Size Matters<p>Climates are a bit like woven tapestries. The big picture is important, no question. But so are all the seemingly minor details found inside the larger whole.</p><p><a href="https://research-information.bris.ac.uk/en/persons/tommaso-jucker" target="_blank">Tommaso Jucker</a> is an environmental scientist at the University of Bristol. In an email, Jucker says he'd define the term microclimate as "the suite of climatic conditions (temperature, rainfall, humidity, solar radiation) measured in localized areas, typically near the ground and at spatial scales that are directly relevant to ecological processes."</p><p>We'll talk about that last bit in a minute. But first, there's another criteria to discuss. According to some researchers, a microclimate — by definition — must differ from the larger area that surrounds it.</p><p><a href="https://www.cfc.umt.edu/research/paleoecologylab/publications/Davis_et_al_2019_Ecography.pdf" target="_blank">Forests</a> provide us with some great examples. "The climate near the ground in a tropical rainforest is dramatically different from the climate in the canopy 50 meters [164 feet] above," says University of Montana ecologist <a href="https://www.cfc.umt.edu/personnel/details.php?ID=1110" target="_blank">Solomon Dobrowski</a> in an email. "This vertical gradient among other factors allows for the staggering biodiversity we see in the tropics."</p><p>Likewise, scientists observed that a 2015 partial <a href="https://animals.howstuffworks.com/insects/bees-stopped-buzzing-during-2017-solar-eclipse.htm" target="_blank">solar eclipse</a> caused the air temperature of an Eastern European meadow to <a href="https://rmets.onlinelibrary.wiley.com/doi/full/10.1002/wea.2802" target="_blank">change more dramatically</a> than it did in a nearby forest. That's because trees provide not only shade, but their leaves also reflect solar radiation. At the same time, forests tend to reduce wind speeds.</p><p>All those factors add up. A 2019 review of 98 wooded places — spread out across five continents — found that forests are 7.2 degrees Fahrenheit (4 degrees Celsius) <a href="https://natureecoevocommunity.nature.com/posts/47363-forests-protect-animals-and-plants-against-warming" target="_blank">cooler on average</a> than the areas outside them.</p><p>Now if you hate the cold, don't worry; there's a cozy exception to the rule. According to that same study, forests are usually 1.8 degrees Fahrenheit (1 degree Celsius) warmer than the external environment during the wintertime. Pretty cool.</p>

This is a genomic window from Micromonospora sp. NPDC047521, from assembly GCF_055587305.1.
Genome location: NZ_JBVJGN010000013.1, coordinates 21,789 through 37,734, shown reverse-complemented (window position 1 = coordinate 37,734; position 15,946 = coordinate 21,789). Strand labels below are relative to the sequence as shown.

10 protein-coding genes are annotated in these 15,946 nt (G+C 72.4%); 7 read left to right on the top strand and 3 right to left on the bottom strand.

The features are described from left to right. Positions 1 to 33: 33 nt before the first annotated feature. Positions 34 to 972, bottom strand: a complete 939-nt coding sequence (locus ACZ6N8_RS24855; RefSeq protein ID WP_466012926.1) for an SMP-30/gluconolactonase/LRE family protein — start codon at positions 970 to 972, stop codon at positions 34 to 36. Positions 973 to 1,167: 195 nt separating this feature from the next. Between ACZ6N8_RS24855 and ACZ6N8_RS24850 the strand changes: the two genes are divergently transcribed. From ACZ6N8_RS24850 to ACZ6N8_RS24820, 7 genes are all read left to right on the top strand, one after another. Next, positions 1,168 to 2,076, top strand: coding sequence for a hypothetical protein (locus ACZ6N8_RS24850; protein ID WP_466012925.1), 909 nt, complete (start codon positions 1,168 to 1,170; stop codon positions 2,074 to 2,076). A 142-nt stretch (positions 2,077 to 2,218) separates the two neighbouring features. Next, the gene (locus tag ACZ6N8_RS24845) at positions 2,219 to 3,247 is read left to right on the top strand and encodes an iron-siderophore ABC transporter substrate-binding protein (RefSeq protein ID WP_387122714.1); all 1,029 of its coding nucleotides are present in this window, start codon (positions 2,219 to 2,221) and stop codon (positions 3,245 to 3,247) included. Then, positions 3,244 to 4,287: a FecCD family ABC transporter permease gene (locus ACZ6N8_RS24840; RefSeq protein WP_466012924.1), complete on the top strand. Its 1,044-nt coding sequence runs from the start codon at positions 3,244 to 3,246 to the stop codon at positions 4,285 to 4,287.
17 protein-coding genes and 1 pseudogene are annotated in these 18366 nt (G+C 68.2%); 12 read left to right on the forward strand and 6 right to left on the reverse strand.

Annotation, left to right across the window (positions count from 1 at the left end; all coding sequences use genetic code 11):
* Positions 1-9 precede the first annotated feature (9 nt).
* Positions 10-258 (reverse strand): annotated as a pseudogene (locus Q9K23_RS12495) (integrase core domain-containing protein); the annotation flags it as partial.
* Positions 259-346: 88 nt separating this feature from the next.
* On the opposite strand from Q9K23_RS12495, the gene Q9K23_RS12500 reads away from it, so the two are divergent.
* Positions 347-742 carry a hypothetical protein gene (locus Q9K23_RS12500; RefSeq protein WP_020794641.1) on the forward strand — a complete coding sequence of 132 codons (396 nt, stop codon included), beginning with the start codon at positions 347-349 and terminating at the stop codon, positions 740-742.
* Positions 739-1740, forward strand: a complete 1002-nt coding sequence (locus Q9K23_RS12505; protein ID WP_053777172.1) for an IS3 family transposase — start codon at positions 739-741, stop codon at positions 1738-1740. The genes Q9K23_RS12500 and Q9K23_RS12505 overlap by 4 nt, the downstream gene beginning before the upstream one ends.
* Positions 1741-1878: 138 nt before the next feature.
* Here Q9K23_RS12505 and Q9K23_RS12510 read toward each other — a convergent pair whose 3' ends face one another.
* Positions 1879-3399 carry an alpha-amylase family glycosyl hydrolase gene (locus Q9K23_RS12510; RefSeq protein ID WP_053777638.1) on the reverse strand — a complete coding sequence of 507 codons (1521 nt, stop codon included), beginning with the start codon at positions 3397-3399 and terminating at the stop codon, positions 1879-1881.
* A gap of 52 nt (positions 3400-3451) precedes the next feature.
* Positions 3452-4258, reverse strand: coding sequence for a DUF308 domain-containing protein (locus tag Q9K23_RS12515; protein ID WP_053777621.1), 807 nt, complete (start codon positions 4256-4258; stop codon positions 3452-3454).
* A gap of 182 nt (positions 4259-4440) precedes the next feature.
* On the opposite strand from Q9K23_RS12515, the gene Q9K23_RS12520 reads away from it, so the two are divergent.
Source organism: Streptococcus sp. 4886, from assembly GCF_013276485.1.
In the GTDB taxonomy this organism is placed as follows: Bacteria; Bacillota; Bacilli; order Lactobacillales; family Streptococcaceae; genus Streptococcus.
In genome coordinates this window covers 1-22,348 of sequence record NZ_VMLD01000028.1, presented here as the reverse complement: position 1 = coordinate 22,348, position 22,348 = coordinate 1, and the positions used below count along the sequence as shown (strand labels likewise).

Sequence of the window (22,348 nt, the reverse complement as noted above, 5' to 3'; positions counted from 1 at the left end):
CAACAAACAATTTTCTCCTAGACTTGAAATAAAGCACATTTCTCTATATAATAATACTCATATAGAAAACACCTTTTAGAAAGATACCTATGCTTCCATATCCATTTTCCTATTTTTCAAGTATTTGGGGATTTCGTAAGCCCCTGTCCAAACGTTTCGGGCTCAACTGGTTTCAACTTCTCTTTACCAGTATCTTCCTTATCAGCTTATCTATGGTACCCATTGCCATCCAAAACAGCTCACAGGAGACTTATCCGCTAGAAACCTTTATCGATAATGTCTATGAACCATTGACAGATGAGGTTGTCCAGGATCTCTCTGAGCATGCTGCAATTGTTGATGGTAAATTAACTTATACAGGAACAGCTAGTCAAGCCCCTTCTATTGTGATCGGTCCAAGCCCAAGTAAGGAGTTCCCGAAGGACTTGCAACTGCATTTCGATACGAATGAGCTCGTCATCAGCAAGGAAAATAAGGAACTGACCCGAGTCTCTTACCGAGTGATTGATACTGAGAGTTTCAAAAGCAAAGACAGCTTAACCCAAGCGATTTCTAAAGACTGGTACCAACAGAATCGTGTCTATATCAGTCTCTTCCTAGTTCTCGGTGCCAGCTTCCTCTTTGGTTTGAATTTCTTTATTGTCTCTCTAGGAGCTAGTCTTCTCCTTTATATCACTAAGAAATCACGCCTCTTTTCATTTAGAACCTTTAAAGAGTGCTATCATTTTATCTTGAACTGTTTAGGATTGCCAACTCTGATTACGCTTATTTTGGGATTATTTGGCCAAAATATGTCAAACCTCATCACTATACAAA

A Bug's Life<p>When does a microclimate stop being, well, micro? In other words, is there a maximum size we should be aware of when discussing them?</p><p>Depends on who you ask. "In terms of horizontal scale, some have defined 'microclimate' as anything that is less than 100 meters [328 feet] in range," Jucker says. "I'm personally less prescriptive about this."</p><p>Instead, he says the "scale at which we want to measure [a particular] microclimate" ought to be "dictated" by the questions we're trying to answer.</p><p>"If I want to know how temperature affects the photosynthesis of a leaf, I should be measuring temperature at centimeter scale," Jucker explains. "If I want to know if and how temperature affects the habitat preference of a large, mobile mammal, it's probably more relevant to capture temperature variation across [tens to hundreds] of meters."</p><p>For instance, solitary plants have the power to generate itty-bitty microclimates. Just ask <a href="https://www.colorado.edu/geography/peter-blanken-0" target="_blank">Peter Blanken</a>, a geography professor at the University of Colorado, Boulder and the co-author of the 2016 book, "<a href="https://amzn.to/2XN6FT8" target="_blank">Microclimate and Local Climate</a>."</p>